E-mail as a Managed Service Wednesday, Sep 24 2008 

I had the opportunity to speak with Scott Gode, VP of Marketing and Product Management for Azaleos, yesterday. Azaleos provides managed service offerings for organizations using Exchange.  They also have a beta going for SharePoint managed services.

A couple of insights that I came away with after the conversation:

1. The interest in SaaS e-mail offerings is also creating interest in managed services for e-mail.  Not all organizations are willing or able to make the transition to a hosted e-mail service, but still want some of the advantages hosted e-mail offers for their IT departments.  

Under a managed service model, the organization still has the solution on premise and pays for licenses and hardware, but the management and monitoring of the solution is outsourced to a third party, saving on internal IT resources.  

So, the managed services model still gives an organization complete control (and the associated expenses) of their e-mail solution (especially important to an organization concerned about the security of the e-mail content) as it is still on premise, but the day-to-day work to maintain is outsourced for a predictable recurring cost.  

2. Virtualizing Exchange can successfully be done, but you need to know the limits and optimize.  

Scott’s team lives in the Exchange world and has developed expertise in virtualizing Exchange.  Scott stated that they have benchmarked a virtualized Exchange implementation as high as 3,000 users. The metrics Scott’s team used were reasonable. However, keep in mind that any benchmark with an e-mail solution is just an indicator, your mileage will vary.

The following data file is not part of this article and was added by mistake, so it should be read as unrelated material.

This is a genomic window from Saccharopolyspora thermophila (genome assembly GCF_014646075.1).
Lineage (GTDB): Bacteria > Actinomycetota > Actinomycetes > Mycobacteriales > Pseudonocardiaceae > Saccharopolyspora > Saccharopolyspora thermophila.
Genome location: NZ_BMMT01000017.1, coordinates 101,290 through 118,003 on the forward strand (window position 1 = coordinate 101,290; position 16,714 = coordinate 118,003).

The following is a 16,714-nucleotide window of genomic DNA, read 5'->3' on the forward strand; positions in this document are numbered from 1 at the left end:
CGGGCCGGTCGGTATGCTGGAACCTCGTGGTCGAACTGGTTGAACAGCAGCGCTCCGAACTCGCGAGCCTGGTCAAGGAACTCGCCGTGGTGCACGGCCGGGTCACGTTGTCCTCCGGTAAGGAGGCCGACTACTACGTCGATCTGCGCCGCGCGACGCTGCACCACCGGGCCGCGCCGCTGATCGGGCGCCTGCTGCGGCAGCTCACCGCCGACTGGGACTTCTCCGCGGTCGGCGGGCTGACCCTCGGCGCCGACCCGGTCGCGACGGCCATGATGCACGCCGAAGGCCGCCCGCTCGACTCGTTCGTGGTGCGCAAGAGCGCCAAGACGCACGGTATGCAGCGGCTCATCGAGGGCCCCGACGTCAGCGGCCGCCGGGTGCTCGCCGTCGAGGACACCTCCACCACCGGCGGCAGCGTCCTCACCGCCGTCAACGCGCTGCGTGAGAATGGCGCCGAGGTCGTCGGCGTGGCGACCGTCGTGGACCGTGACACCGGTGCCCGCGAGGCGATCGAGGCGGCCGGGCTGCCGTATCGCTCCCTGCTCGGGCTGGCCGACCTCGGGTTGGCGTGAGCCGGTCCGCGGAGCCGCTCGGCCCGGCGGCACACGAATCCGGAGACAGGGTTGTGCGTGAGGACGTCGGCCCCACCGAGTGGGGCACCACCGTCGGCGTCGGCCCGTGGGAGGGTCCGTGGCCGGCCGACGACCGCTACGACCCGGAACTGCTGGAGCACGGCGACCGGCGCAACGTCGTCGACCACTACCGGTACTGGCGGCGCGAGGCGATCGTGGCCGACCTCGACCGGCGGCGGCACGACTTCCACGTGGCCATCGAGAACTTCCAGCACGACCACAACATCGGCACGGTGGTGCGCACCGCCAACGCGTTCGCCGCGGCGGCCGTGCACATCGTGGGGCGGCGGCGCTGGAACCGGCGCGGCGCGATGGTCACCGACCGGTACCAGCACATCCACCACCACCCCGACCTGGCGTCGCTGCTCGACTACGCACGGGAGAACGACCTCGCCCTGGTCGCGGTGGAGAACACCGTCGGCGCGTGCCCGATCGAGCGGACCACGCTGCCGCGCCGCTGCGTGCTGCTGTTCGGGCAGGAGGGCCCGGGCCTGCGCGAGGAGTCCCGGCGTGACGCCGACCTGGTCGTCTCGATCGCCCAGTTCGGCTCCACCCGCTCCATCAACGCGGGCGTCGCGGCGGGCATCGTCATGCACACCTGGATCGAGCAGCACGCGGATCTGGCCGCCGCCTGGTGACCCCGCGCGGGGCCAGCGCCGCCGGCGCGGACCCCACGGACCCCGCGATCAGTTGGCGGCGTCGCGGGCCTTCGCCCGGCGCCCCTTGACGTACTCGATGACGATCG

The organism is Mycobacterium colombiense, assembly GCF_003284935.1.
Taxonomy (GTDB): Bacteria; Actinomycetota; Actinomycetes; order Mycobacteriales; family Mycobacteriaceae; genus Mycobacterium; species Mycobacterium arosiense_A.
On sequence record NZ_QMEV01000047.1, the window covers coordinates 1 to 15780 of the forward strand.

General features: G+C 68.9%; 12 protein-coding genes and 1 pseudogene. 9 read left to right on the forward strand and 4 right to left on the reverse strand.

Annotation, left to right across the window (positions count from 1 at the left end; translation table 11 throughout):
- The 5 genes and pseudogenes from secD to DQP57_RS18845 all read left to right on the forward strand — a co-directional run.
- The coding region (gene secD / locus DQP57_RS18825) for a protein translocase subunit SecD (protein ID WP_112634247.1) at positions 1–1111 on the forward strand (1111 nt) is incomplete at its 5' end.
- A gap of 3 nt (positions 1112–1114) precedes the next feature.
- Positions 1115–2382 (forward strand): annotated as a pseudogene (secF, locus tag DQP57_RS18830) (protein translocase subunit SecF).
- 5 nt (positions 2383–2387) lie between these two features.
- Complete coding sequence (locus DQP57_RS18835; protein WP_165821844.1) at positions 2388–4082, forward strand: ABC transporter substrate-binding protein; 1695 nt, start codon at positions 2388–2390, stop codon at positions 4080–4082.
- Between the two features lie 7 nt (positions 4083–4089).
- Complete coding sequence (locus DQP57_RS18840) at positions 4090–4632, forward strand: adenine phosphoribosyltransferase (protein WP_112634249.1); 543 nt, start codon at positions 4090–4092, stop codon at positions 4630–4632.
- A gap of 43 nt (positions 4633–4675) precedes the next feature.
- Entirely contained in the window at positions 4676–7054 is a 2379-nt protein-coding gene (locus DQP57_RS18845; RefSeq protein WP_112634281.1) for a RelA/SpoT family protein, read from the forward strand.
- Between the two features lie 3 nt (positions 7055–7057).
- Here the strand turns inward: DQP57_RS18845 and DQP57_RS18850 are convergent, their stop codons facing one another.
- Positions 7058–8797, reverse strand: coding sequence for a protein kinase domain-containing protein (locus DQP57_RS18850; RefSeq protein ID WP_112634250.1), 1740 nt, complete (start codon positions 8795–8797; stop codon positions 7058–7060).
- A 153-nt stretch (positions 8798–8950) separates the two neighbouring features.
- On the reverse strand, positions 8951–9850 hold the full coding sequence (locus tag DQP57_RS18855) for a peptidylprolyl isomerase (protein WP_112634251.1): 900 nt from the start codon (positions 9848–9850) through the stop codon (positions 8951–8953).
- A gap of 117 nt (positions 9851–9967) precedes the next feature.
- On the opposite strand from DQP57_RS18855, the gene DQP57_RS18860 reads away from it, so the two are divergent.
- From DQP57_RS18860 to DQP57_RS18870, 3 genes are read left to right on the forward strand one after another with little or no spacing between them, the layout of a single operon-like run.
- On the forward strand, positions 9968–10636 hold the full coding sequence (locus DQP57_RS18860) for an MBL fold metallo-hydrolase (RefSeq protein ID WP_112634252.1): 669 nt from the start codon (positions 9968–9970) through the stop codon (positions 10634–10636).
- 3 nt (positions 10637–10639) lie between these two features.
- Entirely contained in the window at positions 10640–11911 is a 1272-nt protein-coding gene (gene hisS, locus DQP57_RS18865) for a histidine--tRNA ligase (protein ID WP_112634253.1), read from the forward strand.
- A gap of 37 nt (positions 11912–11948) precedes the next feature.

For example, I once worked with a luxury home construction company with e-mail users that were pretty average in their use (volume, frequency, etc.) except… they liked to add CAD drawings as attachments. The large file attachments created unanticipated loads within their system and caused issues for outgoing e-mails.

Advertisements

Five Reasons the Enterprise Messaging / E-Mail Market is Getting Interesting Again Tuesday, Sep 16 2008 

1.  Choice – For years Microsoft and IBM have dominated this market with Exchange and Notes, with Novell and Oracle holding onto a small share of loyal customers. With Google, Yahoo! (Zimbra) and Cisco (recently announced the PostPath acquisition) all pushing into the market, enterprises have some options to consider. Novell and Oracle both have major releases scheduled before end of the year also. Choice and competition are good for a mature market because they will foster lower prices and innovation.

2.  SaaS – The primary reason Google, Yahoo! and Cisco are interesting is that they are Software as a Service offerings for e-mail. Both Microsoft and IBM have similar offerings in the works. The SaaS model gives enterprise a new delivery model to consider. Larry Cannel covers this in depth in a recently published report that Burton Group customers can access here.  In addition, Burton Group customers can read the results and analysis by Craig Roth of recent Burton Group / Ziff Davis survey on SaaS here.   Also, Jack Santos goes in depth on IT strategy, SaaS, and Google in the document found here.

3.  Social Software – The social software evolution is taking e-mail back to its roots as an asynchronous communication method and providing interesting new ways for e-mail to fulfill this role in larger collaboration systems or platforms.

4.  Mashups – The interface for e-mail is becoming interesting again with mashups.  Check out any of these six solutions to see what I mean: ZenbeOrgooFuserTopicRGoowy, and Jubii.  These have been labeled by some as e-mail aggregators, but many of the features delivered demonstrate that there is much more than e-mail aggregation going on here.  Perhaps one of the most interesting mashups that is still in the “playing with the idea” stage is Adobe’s Genesis project.